Why Brand Consistency Matters

Startrek image of Kirk and Spoc

The vast majority of purchasing decisions are made with emotion, not logic.

When people develop an affinity for a brand, they invent reasons to justify their feelings. As Douglas Van Praet writes,

“We are not rational. We are rationalizers.” 

This is why branding matters. 

These days, markets are saturated with 10’s of different products that all do more or less the same thing. This trend is particularly distinct in tech, both B2C and B2B. Just think about how many food-delivery apps are floating around the App Store.

Smart companies don’t want to sink into a vanilla ocean of similar products, so they take their branding seriously. And they also make sure they keep it consistent.

That’s right, having a strong brand doesn’t mean showing up one time — you’ve got to keep that experience consistent across the user experience. In short, you have to make sure your brand is consistent.

That’s how you turn your brand into a competitive advantage, which attracts new customers and keeps current ones loyal. That’s how you build something unique when everyone else is working on variations on the same thing.

The rest of this article will show you how to do that.

Making your brand a competitive advantage

Everyone dreams of working for an organization that people choose primarily because of the brand itself.

Building this kind of connection between your audience and your company is difficult, but ultimately is a worthwhile endeavour.Nike may or may not make superior soccer cleats, but they are my first choice because of my affinity for their brand. I don’t even consider Adidas, even though their cleats are of nearly identical quality.

Years upon years of product design, creative advertising, and actual product usage have won my loyalty — and on certain days turned me into an advocate.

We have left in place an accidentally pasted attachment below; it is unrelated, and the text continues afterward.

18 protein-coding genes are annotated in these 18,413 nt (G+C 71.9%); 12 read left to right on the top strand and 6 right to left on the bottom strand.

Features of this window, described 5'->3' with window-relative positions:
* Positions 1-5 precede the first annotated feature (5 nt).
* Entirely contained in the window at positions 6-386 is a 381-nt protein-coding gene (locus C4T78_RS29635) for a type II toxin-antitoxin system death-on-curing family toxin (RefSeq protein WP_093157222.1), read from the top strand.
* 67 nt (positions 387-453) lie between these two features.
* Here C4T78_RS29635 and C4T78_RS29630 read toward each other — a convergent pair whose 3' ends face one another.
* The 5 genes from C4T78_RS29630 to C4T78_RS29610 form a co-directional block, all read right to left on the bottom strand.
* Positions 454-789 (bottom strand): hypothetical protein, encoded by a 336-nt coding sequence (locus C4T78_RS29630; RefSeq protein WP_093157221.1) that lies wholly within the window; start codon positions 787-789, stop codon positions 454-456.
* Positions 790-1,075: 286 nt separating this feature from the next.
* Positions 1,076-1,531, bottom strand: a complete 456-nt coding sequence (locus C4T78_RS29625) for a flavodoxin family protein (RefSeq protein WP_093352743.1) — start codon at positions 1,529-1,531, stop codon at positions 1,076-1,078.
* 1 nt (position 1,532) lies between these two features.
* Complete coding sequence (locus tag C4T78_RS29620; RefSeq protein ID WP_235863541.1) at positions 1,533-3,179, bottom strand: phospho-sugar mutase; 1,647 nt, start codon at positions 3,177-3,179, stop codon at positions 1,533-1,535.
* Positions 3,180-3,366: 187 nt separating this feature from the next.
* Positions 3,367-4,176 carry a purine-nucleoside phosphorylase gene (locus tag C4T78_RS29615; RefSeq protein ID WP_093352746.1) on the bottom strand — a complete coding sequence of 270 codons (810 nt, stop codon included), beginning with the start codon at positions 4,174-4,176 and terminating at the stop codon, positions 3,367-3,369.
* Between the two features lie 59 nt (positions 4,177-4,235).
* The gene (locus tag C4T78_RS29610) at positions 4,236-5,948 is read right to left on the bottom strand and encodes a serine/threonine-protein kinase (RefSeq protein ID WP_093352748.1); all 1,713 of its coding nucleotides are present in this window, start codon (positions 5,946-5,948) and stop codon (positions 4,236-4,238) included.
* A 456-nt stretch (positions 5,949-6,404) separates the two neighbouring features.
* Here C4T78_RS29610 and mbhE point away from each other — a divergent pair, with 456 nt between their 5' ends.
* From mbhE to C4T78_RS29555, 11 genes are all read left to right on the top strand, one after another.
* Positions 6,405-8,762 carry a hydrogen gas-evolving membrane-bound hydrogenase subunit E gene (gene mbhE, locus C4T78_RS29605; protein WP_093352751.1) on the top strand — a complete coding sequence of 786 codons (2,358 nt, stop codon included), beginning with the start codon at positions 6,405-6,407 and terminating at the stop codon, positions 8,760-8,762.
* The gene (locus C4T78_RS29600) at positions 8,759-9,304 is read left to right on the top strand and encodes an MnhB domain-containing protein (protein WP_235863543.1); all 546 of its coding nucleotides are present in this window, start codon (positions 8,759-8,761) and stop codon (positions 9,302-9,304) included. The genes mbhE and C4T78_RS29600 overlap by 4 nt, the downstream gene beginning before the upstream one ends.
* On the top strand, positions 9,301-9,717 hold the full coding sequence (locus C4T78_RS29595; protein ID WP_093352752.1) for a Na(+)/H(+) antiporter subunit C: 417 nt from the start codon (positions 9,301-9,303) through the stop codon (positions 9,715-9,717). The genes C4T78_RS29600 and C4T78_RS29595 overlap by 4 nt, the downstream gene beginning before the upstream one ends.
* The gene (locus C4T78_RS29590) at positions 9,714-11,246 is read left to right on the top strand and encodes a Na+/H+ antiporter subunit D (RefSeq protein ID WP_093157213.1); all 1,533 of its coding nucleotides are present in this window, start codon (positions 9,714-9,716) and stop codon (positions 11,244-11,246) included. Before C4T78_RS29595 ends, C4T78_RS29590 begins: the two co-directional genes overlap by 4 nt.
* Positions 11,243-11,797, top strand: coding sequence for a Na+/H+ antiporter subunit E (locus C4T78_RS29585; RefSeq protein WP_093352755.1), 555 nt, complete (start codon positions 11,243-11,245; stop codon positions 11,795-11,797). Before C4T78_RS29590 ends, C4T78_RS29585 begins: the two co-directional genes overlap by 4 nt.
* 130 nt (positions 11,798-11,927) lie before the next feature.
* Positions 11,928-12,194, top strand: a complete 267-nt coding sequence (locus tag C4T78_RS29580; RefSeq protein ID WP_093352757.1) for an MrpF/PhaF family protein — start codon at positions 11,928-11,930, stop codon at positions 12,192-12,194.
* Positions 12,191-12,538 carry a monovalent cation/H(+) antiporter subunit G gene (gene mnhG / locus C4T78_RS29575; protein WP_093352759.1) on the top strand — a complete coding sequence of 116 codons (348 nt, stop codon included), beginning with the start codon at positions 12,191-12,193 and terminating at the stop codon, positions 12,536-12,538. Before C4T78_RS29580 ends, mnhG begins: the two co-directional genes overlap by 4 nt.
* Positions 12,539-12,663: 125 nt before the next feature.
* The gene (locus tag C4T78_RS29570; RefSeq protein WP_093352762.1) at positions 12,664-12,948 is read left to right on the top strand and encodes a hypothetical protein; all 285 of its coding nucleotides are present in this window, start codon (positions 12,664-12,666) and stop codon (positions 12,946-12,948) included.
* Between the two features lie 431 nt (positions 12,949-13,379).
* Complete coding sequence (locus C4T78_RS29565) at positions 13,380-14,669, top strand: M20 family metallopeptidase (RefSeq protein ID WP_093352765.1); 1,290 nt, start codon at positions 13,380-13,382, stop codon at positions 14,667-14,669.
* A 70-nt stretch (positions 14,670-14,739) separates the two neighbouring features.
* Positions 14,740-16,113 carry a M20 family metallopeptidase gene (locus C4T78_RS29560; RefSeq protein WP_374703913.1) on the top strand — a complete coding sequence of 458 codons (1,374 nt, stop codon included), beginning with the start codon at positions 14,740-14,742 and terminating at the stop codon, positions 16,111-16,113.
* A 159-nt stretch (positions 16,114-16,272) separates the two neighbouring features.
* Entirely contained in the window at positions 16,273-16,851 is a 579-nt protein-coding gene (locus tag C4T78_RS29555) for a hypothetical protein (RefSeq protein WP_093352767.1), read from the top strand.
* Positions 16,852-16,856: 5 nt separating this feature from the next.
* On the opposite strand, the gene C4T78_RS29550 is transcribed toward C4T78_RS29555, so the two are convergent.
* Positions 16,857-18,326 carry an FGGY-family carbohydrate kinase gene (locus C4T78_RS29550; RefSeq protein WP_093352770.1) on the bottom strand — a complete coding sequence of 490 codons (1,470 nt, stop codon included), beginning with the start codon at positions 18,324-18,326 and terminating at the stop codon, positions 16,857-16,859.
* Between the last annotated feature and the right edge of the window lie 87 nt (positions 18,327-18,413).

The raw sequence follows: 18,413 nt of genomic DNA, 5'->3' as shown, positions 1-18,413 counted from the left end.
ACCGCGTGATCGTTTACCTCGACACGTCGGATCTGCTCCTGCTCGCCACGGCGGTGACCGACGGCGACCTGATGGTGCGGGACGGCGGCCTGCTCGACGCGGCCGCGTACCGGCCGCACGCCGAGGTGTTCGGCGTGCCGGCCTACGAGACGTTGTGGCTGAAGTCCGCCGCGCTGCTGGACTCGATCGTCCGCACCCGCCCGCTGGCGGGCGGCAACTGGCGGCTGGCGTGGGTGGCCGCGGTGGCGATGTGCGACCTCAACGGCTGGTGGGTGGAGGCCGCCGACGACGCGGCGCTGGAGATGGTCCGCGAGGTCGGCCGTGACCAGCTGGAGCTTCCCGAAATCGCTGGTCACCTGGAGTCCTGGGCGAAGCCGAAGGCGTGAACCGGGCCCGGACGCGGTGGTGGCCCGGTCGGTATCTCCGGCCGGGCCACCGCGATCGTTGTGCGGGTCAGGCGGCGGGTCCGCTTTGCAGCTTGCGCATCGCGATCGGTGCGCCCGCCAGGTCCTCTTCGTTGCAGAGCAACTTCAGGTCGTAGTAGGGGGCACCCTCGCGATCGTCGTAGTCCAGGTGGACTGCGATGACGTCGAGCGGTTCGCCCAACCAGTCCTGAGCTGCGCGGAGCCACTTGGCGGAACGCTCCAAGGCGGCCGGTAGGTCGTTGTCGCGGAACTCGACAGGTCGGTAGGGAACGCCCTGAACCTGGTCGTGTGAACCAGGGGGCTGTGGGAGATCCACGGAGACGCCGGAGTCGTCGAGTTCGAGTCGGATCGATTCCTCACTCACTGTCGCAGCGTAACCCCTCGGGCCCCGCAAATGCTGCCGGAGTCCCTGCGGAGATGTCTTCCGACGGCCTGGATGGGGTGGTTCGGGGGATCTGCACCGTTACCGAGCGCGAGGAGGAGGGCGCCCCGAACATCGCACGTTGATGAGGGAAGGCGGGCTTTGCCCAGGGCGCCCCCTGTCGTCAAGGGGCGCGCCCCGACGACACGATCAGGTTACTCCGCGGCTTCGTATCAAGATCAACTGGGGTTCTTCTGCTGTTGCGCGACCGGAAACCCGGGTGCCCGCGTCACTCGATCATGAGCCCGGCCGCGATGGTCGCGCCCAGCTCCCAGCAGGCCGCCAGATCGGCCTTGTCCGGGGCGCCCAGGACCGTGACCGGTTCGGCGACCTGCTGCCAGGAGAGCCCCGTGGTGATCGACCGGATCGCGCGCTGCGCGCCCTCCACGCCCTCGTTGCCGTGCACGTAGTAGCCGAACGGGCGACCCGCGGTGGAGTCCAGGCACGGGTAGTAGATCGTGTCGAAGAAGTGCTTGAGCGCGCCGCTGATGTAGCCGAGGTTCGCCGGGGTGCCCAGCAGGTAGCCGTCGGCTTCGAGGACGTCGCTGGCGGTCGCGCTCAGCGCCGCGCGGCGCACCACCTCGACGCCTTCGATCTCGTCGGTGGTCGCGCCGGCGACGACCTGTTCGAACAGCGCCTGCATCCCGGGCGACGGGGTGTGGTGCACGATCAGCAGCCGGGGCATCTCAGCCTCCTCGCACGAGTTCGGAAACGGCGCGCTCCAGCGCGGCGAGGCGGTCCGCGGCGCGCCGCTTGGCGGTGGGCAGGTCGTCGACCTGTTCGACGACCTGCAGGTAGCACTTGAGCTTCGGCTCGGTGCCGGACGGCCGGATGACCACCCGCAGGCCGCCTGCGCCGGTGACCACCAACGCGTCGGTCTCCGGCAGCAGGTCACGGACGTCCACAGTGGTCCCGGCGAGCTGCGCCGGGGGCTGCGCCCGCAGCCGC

For decades, business technology products have relied on features as the primary driver of demand. After all, if you’re functionally superior, that’s all that matters right? Eh, maybe if this was 1995 and you worked for IBM.

These days, technological innovation only buys most organizations a couple of years. You can get a head start, but eventually, someone will copy what you’re doing. The barrier to entry for technology is simply too low now.

Don’t believe me? The most recent data on marketing technology reveals there are over 8,000 different solutions. And that number increased by 24% from the previous year.

The majority of the products in each of the sub-categories do mostly the same thing. There may be slight differences, but they aren’t distinct enough to really matter. That’s why it will always be worthwhile to build a good brand: it’s one of your only defenses against commoditization.

Speaking of which…

What it takes to build a good brand

So what does it take to build a good brand?

There are dozens of books that have covered that topic in-depth, but I’ll cover a few highlights here. (BTW, Different and Bigger Than This, are two excellent books on brand.)

At the core, building a brand means telling a story - especially a narrative that lines up with the interests or values of your audience. Then you repeatedly tell that story through your visual design and content so it sinks in with anyone who will listen.

You can tell your brand’s story in a few different ways. The first is to advertise the back story of your product or service.

For example, there are a plethora of coffee roasters who invest a lot of energy in explaining where their coffee comes from. That means describing the region of the world where it’s grown, unpacking the science behind how that affects taste, and profiling the local farmers who till the fields and care for the beans. Stumptown Coffee Roasters is a perfect example.


Taking a stand or aligning your brand with a cause is another way to tell a story. Patagonia has fully committed itself to sustainable business practices and fighting global warming. You could call that calculated, but the sincerity of their approach has made them unique among their industry.


Their customers absolutely love it.

Keeping your brand consistent

So you’ve done the hard work of building a brand. Now you have to keep it consistent.

Once people buy-in to your brand, they adopt a set of expectations. If your company were a brand, it would be the same as people loving your first album and wanting more of the same.